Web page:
WASHINGTON — Traffic around the Washington Middle School will look a little different this school year as plans to reroute the pick up and drop off lanes are in the works.
At their meeting on Tuesday, Aug. 6, the Washington City Council decided to move forward with traffic changes and will look to approve an ordinance on the matter in the coming meetings. In 2011, the building at 313 South Fourth Street in Washington was Washington High School. In 2012, it became Washington Middle School after a new high school building was built.
Because it was a high school, there were few issues with pick up and drop off because most students drove or carpooled to school. Now that a younger crowd occupies the space, the lack of parking and congested traffic caused by busses, drop off and pedestrians is becoming a safety concern.
Washington City Administrator Brent Hinson said a remedy to this problem has been in the works for several years. The point of conflict is on the northwest corner of the school where Jefferson is a one way going east and Madison is a one way going west. The proposed plan is to make East Jefferson Street the parent drop off zone, because it is the longer side of the block, and East Madison street the bus pick up and drop off zone. Fold down stop signs will be added at the South Fourth and East Jefferson Street intersection to ensure safety for students walking. The front of the school, along South 4th, will be re-striped for visitor parking.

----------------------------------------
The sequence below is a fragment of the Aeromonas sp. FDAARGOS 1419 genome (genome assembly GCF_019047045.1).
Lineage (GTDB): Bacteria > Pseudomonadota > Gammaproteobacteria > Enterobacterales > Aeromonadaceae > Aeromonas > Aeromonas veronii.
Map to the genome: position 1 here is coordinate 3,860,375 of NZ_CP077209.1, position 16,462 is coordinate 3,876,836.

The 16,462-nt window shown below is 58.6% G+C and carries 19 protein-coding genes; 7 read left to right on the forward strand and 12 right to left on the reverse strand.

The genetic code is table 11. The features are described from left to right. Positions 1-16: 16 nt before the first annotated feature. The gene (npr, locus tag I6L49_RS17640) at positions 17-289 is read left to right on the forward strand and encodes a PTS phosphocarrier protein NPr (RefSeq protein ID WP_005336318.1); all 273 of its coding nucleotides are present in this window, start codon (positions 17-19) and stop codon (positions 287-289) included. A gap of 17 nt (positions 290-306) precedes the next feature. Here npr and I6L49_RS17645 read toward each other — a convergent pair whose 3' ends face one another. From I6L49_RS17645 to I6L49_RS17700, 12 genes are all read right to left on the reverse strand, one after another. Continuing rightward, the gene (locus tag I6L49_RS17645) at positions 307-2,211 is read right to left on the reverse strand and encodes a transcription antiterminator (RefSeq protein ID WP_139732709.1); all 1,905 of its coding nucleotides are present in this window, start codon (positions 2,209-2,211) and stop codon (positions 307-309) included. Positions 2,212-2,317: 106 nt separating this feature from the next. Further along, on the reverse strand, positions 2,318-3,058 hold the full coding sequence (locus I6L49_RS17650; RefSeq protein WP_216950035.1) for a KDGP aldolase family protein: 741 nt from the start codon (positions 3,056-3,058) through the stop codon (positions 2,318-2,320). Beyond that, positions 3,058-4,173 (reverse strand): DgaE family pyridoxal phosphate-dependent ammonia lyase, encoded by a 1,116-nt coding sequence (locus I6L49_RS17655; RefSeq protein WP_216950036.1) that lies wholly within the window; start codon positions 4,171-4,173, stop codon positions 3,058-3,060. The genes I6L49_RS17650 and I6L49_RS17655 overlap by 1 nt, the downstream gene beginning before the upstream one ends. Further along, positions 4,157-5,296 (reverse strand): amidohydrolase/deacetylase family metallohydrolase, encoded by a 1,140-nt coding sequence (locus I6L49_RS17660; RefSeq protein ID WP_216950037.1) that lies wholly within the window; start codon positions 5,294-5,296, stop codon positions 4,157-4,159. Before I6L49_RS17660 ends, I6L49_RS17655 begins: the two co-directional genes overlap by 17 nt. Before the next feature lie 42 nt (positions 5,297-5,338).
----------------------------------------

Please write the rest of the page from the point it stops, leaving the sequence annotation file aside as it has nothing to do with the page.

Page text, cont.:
The council decided to move forward with the plan and will see an ordinance at their next meeting. In other construction news, $242,000 was transferred from the city’s general fund to the construction fund for the police station, city hall and fire department buildings. Washington Mayor Jaron Rosien explained that any funds in excess of $1 million are automatically transferred, which is how the city is able to pay for the project without going out for bond or being issued a loan.
The last of the trees stumps in the city riddled with Emerald Ash Bore disease will be removed. A memo sent to the council by Steve Donnolly of the Emerald Ash Bore Committee, explained most trees were removed by the city and homeowners last year but there was no way to remove the stumps. A bid from Sigourney Treecare LLC for $1,085 to remove 14 stumps from city property was recommended by Donnolly, and approved by the council. This equals out to about $78 a stump for removal.